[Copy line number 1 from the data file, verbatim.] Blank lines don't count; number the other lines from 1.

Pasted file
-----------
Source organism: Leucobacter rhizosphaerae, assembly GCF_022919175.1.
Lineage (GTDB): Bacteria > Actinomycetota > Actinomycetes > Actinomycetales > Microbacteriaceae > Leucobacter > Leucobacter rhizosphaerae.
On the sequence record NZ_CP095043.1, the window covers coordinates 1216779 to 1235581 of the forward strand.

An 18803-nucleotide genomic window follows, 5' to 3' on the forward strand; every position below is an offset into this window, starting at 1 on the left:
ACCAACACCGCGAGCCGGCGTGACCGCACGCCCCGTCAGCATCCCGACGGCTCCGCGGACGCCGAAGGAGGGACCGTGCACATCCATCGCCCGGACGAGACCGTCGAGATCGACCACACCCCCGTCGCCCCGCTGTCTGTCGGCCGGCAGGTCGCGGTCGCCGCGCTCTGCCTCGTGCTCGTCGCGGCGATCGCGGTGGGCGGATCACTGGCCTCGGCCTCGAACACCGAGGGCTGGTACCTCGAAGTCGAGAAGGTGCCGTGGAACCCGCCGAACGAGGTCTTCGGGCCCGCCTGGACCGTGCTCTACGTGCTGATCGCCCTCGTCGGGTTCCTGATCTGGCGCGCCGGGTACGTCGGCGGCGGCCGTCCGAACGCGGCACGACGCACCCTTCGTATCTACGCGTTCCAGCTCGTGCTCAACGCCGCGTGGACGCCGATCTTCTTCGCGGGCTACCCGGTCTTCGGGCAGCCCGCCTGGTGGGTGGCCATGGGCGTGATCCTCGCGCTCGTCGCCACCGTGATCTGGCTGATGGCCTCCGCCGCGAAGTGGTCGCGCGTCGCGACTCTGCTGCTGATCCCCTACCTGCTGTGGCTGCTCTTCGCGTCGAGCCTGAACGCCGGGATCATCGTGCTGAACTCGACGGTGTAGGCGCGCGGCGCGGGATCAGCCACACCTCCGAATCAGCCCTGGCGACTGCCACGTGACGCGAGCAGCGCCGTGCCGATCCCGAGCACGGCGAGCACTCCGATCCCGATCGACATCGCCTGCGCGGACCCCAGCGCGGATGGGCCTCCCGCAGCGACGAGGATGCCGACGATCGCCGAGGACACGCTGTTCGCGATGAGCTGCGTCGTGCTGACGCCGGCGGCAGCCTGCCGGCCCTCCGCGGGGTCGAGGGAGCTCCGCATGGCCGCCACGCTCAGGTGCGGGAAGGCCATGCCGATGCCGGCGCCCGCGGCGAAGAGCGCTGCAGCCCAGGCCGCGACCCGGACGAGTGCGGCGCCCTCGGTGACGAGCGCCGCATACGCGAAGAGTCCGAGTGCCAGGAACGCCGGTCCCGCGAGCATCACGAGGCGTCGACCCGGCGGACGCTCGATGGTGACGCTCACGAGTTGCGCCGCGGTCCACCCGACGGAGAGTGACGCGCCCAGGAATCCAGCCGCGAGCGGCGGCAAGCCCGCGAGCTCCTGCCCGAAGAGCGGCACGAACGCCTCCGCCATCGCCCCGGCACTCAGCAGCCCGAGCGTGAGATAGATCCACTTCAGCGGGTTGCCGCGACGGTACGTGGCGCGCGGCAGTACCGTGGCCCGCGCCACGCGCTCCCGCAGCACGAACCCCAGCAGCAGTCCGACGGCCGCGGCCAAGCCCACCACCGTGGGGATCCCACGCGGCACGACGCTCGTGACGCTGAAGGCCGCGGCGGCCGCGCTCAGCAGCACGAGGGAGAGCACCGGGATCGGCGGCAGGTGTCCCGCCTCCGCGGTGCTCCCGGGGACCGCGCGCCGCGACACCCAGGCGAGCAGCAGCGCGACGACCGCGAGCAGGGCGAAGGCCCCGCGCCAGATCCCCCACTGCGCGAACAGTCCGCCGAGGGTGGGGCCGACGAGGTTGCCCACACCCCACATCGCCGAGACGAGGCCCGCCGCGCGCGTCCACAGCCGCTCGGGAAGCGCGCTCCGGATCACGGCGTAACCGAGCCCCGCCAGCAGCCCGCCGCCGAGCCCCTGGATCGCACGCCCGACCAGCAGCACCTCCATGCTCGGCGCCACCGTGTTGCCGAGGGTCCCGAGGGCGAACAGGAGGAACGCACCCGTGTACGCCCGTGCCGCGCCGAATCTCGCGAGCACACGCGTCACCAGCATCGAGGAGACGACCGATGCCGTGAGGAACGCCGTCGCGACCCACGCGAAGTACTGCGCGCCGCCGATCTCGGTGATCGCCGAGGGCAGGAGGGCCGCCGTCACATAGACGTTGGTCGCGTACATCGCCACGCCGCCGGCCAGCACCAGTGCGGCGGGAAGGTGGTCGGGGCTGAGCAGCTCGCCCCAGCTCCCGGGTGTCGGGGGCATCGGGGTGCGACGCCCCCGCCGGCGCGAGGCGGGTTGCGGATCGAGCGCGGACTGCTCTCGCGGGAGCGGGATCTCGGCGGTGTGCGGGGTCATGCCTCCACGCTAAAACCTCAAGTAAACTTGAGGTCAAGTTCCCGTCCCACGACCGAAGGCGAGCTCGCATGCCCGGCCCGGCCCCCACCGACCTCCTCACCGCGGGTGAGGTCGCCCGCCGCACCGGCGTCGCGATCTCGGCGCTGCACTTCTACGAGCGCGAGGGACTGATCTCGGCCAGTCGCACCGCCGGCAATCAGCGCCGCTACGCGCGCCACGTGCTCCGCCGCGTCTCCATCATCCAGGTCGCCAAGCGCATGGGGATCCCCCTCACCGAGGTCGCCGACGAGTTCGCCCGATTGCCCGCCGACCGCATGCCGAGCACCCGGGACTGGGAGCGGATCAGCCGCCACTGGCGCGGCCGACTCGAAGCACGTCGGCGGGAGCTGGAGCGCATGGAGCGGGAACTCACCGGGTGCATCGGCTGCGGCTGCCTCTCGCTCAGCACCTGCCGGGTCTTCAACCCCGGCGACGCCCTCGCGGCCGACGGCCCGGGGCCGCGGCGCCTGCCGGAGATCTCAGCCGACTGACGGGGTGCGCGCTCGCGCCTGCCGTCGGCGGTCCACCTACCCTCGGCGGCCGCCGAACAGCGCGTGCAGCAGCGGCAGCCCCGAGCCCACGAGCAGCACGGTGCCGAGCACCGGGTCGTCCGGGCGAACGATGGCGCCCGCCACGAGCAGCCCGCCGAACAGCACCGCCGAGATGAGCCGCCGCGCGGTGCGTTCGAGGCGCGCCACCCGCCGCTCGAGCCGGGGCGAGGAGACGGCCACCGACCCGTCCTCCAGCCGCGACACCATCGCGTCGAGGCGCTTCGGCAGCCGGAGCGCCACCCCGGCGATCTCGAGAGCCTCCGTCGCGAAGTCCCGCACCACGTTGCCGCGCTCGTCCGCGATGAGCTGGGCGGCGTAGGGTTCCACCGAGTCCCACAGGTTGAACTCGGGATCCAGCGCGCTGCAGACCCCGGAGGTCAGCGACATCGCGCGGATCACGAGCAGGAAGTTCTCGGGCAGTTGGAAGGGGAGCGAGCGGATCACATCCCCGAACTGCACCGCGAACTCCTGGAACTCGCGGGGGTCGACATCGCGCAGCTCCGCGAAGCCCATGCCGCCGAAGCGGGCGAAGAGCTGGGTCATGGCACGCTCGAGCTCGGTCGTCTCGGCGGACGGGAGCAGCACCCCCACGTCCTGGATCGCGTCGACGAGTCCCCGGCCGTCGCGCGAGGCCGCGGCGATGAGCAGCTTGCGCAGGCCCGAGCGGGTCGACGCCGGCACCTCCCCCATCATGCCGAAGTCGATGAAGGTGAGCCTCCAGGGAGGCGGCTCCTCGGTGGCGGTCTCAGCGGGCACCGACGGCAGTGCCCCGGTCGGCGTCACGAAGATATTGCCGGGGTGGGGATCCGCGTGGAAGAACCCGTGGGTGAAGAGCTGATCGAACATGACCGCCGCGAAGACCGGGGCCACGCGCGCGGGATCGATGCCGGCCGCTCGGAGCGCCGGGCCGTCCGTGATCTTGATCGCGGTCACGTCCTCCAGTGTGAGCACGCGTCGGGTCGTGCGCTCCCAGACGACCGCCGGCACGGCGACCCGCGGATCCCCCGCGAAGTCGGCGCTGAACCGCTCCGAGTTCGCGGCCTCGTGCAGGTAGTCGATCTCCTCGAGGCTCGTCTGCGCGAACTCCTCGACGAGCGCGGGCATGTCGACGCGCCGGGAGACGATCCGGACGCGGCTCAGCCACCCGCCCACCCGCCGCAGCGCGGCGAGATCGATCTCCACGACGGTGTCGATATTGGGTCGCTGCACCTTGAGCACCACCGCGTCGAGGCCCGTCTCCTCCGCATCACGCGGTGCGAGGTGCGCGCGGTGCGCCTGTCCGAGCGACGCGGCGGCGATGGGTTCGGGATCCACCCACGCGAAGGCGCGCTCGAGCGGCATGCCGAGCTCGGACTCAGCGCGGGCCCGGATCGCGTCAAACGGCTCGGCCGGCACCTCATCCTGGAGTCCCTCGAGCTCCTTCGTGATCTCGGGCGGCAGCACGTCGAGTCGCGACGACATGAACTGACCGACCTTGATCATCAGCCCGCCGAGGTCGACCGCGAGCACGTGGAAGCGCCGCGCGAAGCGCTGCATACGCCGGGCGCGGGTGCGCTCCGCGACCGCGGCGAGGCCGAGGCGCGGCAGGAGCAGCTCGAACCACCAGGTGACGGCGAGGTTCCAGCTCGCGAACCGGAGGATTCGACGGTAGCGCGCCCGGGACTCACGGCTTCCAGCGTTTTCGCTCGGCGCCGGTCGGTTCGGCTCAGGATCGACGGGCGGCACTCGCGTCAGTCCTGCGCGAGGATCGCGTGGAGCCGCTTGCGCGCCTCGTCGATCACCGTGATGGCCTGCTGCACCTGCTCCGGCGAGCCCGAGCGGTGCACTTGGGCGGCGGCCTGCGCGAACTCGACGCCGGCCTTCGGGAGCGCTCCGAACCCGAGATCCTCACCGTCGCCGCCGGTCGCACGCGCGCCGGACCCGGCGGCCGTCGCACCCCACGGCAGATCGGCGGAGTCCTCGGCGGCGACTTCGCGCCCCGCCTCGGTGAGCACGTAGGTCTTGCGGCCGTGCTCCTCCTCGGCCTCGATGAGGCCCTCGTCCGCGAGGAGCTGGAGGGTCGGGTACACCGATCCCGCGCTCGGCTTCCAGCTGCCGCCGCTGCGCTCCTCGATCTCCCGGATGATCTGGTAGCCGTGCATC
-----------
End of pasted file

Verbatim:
Source organism: Leucobacter rhizosphaerae, assembly GCF_022919175.1.